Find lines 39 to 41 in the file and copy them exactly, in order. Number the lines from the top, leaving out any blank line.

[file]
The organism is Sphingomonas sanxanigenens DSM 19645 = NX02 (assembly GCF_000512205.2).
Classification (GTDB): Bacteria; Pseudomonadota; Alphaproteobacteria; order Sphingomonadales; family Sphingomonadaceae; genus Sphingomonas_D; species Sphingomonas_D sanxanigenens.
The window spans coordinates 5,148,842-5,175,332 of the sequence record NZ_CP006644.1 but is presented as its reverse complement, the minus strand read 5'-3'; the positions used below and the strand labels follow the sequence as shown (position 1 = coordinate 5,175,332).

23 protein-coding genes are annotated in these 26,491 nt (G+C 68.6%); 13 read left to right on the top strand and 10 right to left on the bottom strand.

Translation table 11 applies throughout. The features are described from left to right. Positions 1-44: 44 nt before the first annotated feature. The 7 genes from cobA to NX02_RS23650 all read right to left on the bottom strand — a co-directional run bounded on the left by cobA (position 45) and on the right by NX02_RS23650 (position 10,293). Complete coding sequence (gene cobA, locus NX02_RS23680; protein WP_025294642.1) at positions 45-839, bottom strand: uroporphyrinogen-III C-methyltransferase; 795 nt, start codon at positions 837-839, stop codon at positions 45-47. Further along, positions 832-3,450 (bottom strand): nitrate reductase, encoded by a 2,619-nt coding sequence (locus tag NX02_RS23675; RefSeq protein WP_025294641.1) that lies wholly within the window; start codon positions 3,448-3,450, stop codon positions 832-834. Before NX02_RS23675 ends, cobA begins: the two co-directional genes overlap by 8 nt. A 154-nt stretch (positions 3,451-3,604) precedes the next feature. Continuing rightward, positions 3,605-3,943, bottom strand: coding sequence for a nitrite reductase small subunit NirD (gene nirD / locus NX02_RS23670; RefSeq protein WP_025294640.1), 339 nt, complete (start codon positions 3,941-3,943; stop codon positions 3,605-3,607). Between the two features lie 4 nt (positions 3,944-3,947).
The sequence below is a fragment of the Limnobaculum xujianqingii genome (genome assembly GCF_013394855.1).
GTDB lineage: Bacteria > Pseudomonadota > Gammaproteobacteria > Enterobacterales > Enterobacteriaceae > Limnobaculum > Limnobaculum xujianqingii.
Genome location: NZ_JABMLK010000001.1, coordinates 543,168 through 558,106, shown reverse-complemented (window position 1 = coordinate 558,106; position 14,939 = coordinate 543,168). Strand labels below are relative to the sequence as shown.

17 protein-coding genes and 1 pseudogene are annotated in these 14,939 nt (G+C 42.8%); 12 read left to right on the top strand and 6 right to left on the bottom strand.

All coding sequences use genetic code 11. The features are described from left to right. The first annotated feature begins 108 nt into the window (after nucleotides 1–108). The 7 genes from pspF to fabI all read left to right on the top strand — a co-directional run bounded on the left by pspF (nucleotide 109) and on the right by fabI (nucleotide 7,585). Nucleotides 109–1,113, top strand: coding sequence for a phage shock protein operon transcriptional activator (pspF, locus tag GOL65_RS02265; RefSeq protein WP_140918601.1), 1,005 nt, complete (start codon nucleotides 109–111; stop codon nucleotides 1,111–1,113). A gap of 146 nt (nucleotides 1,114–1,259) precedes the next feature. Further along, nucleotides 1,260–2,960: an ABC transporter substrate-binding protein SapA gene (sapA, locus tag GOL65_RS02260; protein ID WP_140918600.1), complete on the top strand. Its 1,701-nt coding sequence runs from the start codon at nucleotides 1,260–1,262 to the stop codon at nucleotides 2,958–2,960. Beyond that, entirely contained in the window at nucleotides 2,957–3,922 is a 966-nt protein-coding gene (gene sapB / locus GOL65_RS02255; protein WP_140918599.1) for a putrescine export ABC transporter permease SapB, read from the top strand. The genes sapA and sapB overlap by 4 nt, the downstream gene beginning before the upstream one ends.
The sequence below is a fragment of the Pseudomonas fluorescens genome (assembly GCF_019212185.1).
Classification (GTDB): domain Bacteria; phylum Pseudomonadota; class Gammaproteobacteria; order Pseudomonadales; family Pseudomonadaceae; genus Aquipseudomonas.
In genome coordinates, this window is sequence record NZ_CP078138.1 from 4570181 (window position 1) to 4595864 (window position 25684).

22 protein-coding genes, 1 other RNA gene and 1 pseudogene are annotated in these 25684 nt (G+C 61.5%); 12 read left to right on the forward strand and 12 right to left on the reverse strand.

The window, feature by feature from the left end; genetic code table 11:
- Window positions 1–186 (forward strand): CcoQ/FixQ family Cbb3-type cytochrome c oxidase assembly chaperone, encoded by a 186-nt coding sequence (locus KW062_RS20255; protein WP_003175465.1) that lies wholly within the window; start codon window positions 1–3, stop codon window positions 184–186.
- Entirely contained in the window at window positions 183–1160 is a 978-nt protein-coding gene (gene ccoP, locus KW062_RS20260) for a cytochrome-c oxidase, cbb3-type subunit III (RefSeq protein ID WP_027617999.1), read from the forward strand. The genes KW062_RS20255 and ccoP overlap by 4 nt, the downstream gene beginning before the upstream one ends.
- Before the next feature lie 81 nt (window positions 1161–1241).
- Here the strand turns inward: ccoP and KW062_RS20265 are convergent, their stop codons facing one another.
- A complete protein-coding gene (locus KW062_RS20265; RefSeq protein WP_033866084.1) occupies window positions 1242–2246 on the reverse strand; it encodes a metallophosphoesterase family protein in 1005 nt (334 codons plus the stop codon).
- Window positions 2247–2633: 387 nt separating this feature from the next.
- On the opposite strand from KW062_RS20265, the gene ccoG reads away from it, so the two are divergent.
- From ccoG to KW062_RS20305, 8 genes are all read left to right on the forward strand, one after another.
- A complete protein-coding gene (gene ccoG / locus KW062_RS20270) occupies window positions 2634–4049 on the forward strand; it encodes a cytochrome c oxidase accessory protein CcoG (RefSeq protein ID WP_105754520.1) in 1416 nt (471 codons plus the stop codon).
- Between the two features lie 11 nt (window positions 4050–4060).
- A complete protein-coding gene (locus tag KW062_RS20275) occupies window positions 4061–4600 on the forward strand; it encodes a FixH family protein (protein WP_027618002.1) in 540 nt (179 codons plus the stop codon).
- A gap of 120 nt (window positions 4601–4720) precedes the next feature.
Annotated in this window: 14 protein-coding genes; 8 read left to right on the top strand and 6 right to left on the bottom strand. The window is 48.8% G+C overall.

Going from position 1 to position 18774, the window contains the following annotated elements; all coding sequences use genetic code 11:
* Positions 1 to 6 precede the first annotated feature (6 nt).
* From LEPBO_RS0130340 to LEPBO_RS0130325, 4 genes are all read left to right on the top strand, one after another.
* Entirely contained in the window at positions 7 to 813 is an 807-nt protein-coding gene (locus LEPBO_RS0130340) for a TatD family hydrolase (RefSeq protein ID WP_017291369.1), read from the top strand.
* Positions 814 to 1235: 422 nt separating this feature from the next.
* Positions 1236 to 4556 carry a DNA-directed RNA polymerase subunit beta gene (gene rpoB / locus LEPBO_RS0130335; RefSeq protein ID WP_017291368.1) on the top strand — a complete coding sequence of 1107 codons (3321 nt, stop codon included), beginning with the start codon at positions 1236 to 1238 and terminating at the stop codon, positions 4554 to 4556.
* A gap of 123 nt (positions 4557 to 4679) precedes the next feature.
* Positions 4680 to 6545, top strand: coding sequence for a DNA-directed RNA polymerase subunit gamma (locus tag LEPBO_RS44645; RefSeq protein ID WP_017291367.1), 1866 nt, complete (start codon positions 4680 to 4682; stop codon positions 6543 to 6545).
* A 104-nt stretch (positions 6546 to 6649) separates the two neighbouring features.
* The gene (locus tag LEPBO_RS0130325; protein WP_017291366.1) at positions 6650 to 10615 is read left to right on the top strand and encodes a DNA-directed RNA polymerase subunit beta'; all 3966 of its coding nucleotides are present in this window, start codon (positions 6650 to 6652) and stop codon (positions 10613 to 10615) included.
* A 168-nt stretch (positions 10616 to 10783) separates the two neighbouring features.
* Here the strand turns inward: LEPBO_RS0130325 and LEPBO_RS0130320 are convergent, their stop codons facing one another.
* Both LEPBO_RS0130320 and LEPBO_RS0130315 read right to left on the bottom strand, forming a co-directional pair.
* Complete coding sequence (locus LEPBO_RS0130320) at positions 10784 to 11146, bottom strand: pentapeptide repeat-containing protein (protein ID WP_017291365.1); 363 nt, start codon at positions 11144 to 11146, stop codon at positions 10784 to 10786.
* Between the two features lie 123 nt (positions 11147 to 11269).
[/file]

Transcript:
* A 168-nt stretch (positions 10616 to 10783) separates the two neighbouring features.
* Here the strand turns inward: LEPBO_RS0130325 and LEPBO_RS0130320 are convergent, their stop codons facing one another.
* Both LEPBO_RS0130320 and LEPBO_RS0130315 read right to left on the bottom strand, forming a co-directional pair.